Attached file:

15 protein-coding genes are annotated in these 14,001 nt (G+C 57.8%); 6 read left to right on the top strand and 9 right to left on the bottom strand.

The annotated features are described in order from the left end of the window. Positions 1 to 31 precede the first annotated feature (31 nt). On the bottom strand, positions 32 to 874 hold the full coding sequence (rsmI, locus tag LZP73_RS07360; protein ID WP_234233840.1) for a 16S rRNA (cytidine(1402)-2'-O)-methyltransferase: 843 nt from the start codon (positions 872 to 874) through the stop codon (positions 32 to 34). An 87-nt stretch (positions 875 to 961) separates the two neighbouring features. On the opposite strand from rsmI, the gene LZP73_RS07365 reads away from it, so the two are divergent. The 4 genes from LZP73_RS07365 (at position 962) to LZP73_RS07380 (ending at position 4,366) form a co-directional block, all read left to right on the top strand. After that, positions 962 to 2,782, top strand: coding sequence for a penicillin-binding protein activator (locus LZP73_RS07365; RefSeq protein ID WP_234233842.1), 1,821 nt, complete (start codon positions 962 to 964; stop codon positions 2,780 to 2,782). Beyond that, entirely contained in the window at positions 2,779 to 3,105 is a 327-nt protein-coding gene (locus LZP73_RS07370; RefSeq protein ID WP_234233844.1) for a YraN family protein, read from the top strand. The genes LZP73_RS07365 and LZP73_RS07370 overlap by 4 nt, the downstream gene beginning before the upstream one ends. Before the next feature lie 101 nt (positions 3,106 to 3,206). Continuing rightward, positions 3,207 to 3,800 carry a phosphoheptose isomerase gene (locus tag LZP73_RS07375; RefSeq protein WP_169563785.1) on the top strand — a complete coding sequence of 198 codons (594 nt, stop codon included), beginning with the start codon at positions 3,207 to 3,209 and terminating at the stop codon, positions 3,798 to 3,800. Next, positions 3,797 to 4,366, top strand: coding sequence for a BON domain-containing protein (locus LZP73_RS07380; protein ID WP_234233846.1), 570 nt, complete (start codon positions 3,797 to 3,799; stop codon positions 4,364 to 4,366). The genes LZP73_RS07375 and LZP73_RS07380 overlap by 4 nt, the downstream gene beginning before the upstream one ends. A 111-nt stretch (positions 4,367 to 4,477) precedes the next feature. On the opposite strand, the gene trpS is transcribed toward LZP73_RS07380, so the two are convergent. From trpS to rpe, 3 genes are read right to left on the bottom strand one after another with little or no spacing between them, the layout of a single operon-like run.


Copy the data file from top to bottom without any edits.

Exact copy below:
15 protein-coding genes are annotated in these 14,001 nt (G+C 57.8%); 6 read left to right on the top strand and 9 right to left on the bottom strand.

The annotated features are described in order from the left end of the window. Positions 1 to 31 precede the first annotated feature (31 nt). On the bottom strand, positions 32 to 874 hold the full coding sequence (rsmI, locus tag LZP73_RS07360; protein ID WP_234233840.1) for a 16S rRNA (cytidine(1402)-2'-O)-methyltransferase: 843 nt from the start codon (positions 872 to 874) through the stop codon (positions 32 to 34). An 87-nt stretch (positions 875 to 961) separates the two neighbouring features. On the opposite strand from rsmI, the gene LZP73_RS07365 reads away from it, so the two are divergent. The 4 genes from LZP73_RS07365 (at position 962) to LZP73_RS07380 (ending at position 4,366) form a co-directional block, all read left to right on the top strand. After that, positions 962 to 2,782, top strand: coding sequence for a penicillin-binding protein activator (locus LZP73_RS07365; RefSeq protein ID WP_234233842.1), 1,821 nt, complete (start codon positions 962 to 964; stop codon positions 2,780 to 2,782). Beyond that, entirely contained in the window at positions 2,779 to 3,105 is a 327-nt protein-coding gene (locus LZP73_RS07370; RefSeq protein ID WP_234233844.1) for a YraN family protein, read from the top strand. The genes LZP73_RS07365 and LZP73_RS07370 overlap by 4 nt, the downstream gene beginning before the upstream one ends. Before the next feature lie 101 nt (positions 3,106 to 3,206). Continuing rightward, positions 3,207 to 3,800 carry a phosphoheptose isomerase gene (locus tag LZP73_RS07375; RefSeq protein WP_169563785.1) on the top strand — a complete coding sequence of 198 codons (594 nt, stop codon included), beginning with the start codon at positions 3,207 to 3,209 and terminating at the stop codon, positions 3,798 to 3,800. Next, positions 3,797 to 4,366, top strand: coding sequence for a BON domain-containing protein (locus LZP73_RS07380; protein ID WP_234233846.1), 570 nt, complete (start codon positions 3,797 to 3,799; stop codon positions 4,364 to 4,366). The genes LZP73_RS07375 and LZP73_RS07380 overlap by 4 nt, the downstream gene beginning before the upstream one ends. A 111-nt stretch (positions 4,367 to 4,477) precedes the next feature. On the opposite strand, the gene trpS is transcribed toward LZP73_RS07380, so the two are convergent. From trpS to rpe, 3 genes are read right to left on the bottom strand one after another with little or no spacing between them, the layout of a single operon-like run.